One of the rare pleasures of something like Netflix, because of its ceaseless attempts to grab public attention with something ‘new’ is managing to find the older films on the platform worth watching. Well, I say ‘old’, but in the case of The Contract, which I stumbled upon by chance/vagaries of the Netflix algorithms, I have to wonder what qualifies as old: is 2006 as ancient as current-centric platforms like Netflix might suggest, and where does that leave all the films of the 1970s and (especially) the 1980s that I grew up with? Bad enough working with colleagues who weren’t even born when I was a lad in the Odeon Cinema watching Star Wars or Close Encounters of the Third Kind. As for films of the 1940s or 1950s…
Anyway, maybe I’m just too forgiving but The Contract proved something of a surprise. Not just that it was actually better than I’d expected (you know, set your sights low enough and anything can surprise), but also that it was a film I’d never heard of, despite featuring both Morgan Freeman and John Cusack (particularly the latter, as he’s one of my wife Claire’s favourite actors). It was directed by Bruce Beresford, and seeing his name got my attention as I remembered his Driving Miss Daisy (another Morgan Freeman vehicle (sic)) which was a big success at the time, albeit possibly quite forgotten today, as films tend to be, attention-spans such as they are. Mind, I’d actually mistakenly thought Beresford had directed Harry and the Hendersons but it turns out I was wrong on that score, proving that my memory is getting fuzzy.
The Contract was hardly going to set the cinematic world afire back when it came out in 2006, and indeed it was actually a straight to video release in most markets, but its a reasonably solid effort, predictable in places but none the worse for that- there is something rather comforting watching something like this, a fairly low-key drama/thriller depicting ordinary people in extraordinary circumstances. Well, maybe not all that ordinary, but this is Hollywood. I guess this is the kind of mundane film that oddly ages quite well considering the over-the-top, noisy extravaganzas we tend to get these days.
Cusack plays Ray, a widower who has a fractious relationship with his teenage son, Chris (Jamie Anderson) and takes him on a hiking trip out in the woods to try fix their issues. Meanwhile, following a chance car accident assassin Frank Carden (Freeman) has been caught by the FBI whilst recovering in hospital and is being transported to headquarters when Frank’s hitmen associates try to free him. The attempt goes astray, the car Frank is being driven in plunges off the road into a river sweeping him downstream to where Ray and Chris are hiking. The FBI agent handcuffed to Frank dies, but fortunately not before telling Ray who he and Frank are and the need to get Frank to the authorities. Frank’s team, of course, are soon on the chase.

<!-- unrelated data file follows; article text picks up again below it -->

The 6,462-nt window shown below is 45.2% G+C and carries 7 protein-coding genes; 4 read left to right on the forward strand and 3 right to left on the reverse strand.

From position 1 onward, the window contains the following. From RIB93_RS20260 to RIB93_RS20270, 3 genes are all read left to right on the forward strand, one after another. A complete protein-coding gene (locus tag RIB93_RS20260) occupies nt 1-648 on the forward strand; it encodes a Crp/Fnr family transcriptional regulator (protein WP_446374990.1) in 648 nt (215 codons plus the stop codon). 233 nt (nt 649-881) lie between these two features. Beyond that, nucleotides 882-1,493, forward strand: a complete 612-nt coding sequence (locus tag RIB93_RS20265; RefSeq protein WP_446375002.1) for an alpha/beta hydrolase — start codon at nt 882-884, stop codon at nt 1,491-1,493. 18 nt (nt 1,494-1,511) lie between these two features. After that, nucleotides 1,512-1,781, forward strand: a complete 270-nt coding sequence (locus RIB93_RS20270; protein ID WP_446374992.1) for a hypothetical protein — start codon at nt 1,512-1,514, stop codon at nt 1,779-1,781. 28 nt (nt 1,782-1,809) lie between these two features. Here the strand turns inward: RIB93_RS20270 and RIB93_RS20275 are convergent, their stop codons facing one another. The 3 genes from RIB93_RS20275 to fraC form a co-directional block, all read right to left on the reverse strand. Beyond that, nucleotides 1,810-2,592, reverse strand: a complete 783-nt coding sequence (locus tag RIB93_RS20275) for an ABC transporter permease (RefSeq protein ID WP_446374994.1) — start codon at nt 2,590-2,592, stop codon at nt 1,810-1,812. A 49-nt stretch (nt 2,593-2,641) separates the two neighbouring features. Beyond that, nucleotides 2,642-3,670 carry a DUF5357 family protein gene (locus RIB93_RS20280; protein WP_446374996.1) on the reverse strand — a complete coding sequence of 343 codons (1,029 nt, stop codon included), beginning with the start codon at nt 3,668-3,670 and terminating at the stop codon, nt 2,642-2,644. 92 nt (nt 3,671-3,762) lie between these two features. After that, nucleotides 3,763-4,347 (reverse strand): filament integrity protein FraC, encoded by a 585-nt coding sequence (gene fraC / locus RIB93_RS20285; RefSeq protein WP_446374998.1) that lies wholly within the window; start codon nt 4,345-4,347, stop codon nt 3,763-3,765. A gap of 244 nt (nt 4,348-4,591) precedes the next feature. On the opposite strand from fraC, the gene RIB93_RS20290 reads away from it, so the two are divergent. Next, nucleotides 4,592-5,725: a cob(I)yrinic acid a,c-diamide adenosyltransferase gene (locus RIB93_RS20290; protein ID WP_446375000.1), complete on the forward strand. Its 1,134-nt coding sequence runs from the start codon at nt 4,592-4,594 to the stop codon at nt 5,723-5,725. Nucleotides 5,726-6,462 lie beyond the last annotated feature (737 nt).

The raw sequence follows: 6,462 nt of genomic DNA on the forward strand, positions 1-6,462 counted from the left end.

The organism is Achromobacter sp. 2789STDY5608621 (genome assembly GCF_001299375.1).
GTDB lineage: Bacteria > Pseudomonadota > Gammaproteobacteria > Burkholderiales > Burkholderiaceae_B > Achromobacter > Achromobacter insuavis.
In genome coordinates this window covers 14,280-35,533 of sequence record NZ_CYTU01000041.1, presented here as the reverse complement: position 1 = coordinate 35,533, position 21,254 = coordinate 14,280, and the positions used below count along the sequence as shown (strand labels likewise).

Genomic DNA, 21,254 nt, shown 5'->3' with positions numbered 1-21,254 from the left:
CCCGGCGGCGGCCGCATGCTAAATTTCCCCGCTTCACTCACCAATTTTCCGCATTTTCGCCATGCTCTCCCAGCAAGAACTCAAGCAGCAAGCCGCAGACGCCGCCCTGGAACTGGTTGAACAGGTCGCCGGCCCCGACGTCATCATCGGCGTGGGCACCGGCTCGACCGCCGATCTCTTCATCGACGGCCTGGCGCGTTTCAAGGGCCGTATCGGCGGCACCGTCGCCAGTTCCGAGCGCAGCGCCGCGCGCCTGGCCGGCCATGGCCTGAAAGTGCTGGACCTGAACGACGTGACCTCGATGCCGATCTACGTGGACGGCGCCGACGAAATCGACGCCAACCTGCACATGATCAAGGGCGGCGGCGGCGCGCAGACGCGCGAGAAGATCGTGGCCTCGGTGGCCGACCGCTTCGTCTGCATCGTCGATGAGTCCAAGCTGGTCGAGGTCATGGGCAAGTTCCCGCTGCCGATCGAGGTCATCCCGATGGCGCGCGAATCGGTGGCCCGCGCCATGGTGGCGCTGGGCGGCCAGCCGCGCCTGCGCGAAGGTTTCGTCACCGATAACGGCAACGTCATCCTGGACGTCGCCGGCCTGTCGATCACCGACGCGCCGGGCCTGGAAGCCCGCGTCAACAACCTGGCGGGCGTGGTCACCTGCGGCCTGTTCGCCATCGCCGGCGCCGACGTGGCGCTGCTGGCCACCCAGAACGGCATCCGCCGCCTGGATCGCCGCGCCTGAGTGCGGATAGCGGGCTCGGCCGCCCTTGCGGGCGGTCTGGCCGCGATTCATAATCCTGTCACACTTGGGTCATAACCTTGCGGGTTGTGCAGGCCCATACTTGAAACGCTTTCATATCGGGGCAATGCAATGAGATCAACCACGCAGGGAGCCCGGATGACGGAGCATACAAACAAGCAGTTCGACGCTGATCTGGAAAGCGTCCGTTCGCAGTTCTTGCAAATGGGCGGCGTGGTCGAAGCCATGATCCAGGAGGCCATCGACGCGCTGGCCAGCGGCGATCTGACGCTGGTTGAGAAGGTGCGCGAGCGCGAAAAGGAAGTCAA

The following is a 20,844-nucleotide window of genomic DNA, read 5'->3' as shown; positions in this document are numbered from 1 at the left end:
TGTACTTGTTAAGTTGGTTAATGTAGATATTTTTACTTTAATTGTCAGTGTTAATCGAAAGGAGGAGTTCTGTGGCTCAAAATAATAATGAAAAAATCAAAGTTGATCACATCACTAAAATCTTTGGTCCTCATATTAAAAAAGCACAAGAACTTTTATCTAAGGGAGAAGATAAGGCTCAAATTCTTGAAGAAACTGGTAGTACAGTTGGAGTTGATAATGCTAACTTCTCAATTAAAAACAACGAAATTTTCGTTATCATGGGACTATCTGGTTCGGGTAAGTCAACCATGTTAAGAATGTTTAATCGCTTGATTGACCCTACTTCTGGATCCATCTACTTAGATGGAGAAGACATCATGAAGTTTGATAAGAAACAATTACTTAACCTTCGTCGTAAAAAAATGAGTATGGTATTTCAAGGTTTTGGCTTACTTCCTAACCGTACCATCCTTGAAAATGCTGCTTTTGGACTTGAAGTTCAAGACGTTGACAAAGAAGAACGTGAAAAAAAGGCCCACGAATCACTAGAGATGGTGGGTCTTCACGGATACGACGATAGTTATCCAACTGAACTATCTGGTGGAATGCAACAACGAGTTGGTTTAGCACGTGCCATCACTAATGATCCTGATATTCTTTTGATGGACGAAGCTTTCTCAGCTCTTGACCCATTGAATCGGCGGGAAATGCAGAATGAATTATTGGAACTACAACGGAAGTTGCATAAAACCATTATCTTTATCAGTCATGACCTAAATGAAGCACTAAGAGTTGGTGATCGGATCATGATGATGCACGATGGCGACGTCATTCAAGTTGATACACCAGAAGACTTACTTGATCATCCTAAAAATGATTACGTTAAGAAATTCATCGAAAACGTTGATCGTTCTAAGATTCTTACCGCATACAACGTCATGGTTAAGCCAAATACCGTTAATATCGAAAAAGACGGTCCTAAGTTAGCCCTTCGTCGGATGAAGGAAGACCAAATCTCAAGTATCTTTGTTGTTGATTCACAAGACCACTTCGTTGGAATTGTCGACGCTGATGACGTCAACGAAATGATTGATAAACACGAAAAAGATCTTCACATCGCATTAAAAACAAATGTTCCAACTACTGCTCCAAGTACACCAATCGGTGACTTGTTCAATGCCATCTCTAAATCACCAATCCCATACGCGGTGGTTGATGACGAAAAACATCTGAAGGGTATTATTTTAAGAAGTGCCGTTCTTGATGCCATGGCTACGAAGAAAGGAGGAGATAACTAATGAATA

The narrative is spoiled by a few of the usual tropes- Ray is a small-town teacher now but he used to be a cop, so is better qualified than might be expected to protect his son, mind Frank’s attempts to abscond and thwart the mercenaries on their trail, and the film can’t avoid providing a young romantic interest for Ray when they stumble upon a young couple and the annoying boyfriend catches a bullet to remind us that Frank’s team aren’t completely useless. A welcome treat is Alice Krige, who plays a duplicitous Intelligence chief with an agenda that requires Frank to be killed rather than possibly reveal agency plots about a contract on a reclusive billionaire- its all very daft but kind of fun. Its one of those films in which nobody’s wardrobe ever seems to get dirty or creased despite days spent in the wilds (Frank’s tailored outfit is practically the stuff of sorcery). Freeman, of course is quite brilliant, effortlessly playing this cold assassin with a moral compass; his natural charisma assures us he’ll do the right thing eventually (especially when he realises his boss has turned on him and he’s now a target). Its almost bewildering how Frank’s team of mercenaries are oddly inept rather than the coldly ruthless killers they purport to be, but that’s part of the fun of the film. Its very much a Sunday afternoon film, really, and possibly none the worst for that- but yeah, maybe I’m too forgiving. I’ve seen much worse.